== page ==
446proj4 - 1 In Matlab this is c=ones(n,1 Define the...

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MATH 446 / OR 481 SAUER SPRING 2010 Project 4 Gaussian Elimination and Error Magnification In theory, Gaussian Elimination computes the exact solution of a system of equations. This project explores what happens when we implement the algorithm in floating-point arithmetic. If we com- pute in double precision, can we expect solutions that are correct to double precision, or somewhat near to double precision? This would be equivalent to Relative Forward Error 10 - 16 . 1. Implement the Matlab code for Gaussian Elimination of Section 2.1 of the text (no row exchanges etc. need be done). Verify that your code is correct by demonstrating on a system Ax=b of four equations in four unknowns. Check your answer by multiplying A times your output x and comparing with b . 2. Define the n × n matrix A whose (i,j) entry is A ij = 2 i + 3 j ( i + j ) 2 . Define the “correct solution” vector c to have all components equal to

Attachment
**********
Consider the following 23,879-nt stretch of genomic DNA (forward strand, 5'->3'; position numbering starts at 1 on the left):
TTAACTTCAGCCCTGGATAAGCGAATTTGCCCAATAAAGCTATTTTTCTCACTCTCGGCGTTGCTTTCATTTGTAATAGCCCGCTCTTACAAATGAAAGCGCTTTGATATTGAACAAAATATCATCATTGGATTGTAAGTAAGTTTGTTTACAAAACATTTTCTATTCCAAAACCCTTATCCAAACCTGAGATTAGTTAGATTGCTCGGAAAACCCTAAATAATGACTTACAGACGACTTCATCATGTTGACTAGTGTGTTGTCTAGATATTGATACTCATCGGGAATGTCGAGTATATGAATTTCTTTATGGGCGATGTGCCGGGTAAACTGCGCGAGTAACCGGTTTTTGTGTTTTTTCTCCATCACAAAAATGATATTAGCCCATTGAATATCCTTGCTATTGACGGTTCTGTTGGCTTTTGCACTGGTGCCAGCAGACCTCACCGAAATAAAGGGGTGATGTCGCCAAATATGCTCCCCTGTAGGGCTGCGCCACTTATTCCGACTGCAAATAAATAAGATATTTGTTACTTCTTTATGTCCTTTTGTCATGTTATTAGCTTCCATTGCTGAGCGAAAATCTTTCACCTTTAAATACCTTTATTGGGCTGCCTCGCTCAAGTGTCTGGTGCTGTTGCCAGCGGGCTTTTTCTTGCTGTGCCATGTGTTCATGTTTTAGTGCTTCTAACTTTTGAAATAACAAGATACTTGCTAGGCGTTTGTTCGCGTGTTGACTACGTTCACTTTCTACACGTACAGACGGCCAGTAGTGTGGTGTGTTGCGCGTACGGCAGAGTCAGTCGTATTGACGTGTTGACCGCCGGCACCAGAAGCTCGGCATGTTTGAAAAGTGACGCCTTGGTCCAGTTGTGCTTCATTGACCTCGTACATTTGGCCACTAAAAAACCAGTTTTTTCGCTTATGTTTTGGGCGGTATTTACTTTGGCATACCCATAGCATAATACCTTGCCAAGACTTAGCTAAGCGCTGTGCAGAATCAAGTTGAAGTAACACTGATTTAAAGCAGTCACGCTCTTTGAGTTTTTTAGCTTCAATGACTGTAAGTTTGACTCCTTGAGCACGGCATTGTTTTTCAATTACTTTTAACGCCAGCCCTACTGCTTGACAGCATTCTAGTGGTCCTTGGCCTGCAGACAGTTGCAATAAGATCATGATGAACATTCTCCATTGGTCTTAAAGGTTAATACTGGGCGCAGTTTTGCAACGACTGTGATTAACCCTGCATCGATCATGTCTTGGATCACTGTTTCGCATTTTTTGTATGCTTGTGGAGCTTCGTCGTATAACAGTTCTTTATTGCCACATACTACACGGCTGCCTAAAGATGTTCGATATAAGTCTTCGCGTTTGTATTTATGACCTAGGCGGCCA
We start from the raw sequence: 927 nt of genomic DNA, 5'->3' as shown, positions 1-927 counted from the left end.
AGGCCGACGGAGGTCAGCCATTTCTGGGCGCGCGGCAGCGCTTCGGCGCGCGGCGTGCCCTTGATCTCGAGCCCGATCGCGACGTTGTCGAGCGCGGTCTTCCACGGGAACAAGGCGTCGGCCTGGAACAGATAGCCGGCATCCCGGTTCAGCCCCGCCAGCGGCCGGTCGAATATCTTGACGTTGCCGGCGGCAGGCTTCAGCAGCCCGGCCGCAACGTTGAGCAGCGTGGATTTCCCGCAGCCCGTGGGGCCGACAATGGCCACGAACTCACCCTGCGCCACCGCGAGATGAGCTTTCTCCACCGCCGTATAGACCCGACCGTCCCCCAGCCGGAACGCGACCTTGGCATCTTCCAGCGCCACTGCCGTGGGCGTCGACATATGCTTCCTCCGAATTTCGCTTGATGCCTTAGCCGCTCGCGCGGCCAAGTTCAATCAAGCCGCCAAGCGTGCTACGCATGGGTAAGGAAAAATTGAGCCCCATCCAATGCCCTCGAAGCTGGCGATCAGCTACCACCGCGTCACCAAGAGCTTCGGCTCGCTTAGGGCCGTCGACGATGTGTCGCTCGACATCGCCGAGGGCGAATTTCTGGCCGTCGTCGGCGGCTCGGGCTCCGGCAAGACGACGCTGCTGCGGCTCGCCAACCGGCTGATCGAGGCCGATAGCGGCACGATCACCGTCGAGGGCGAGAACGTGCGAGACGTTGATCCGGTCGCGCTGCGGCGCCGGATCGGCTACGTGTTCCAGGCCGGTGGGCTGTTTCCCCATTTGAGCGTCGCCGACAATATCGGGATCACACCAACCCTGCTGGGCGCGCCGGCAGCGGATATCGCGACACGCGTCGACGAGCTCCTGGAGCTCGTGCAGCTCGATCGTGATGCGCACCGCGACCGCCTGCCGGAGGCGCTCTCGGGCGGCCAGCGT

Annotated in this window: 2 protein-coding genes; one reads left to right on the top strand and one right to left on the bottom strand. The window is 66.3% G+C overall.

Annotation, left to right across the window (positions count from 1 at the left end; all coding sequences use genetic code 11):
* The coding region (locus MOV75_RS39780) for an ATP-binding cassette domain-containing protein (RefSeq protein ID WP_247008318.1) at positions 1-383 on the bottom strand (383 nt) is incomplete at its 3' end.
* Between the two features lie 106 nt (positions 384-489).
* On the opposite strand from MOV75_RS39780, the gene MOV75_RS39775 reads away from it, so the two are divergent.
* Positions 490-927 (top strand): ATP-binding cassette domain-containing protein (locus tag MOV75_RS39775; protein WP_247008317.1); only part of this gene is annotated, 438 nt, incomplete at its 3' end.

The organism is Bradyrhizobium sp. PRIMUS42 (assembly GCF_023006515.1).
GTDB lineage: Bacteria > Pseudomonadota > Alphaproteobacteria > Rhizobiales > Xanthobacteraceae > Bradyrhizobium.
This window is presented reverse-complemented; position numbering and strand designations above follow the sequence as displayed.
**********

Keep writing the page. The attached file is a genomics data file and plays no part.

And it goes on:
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Unformatted text preview: 1 . In Matlab, this is c=ones(n,1) . Define the vector b=A * c . Then solve Ax = b for x using your Gaussian elimination code, and determine the relative forward error and relative backward error of your computed solution x . Make a table of RFE, RBE, and the ratio of the two Error Magnification Factor = RFE RBE for n = 6 , 8 , 10 , 12 , 14 . 3. Repeat Step 2 for the matrix B ij = 2 i + 3 j ( i + j ) 2 ( mod 1) . The matrix B consists of the fractional parts of the entries of the matrix A . You may want to use Matlab’s mod or rem command to find the fractional part of a number. Compare the results you obtained with matrix A with those of matrix B . Begin your report by answering the three questions above. Print out the Matlab code used and your Matlab session, and include these with your report. Due: Thurs., March 18...
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This note was uploaded on 10/27/2010 for the course MATH 446 taught by Professor Staff during the Spring '08 term at George Mason.

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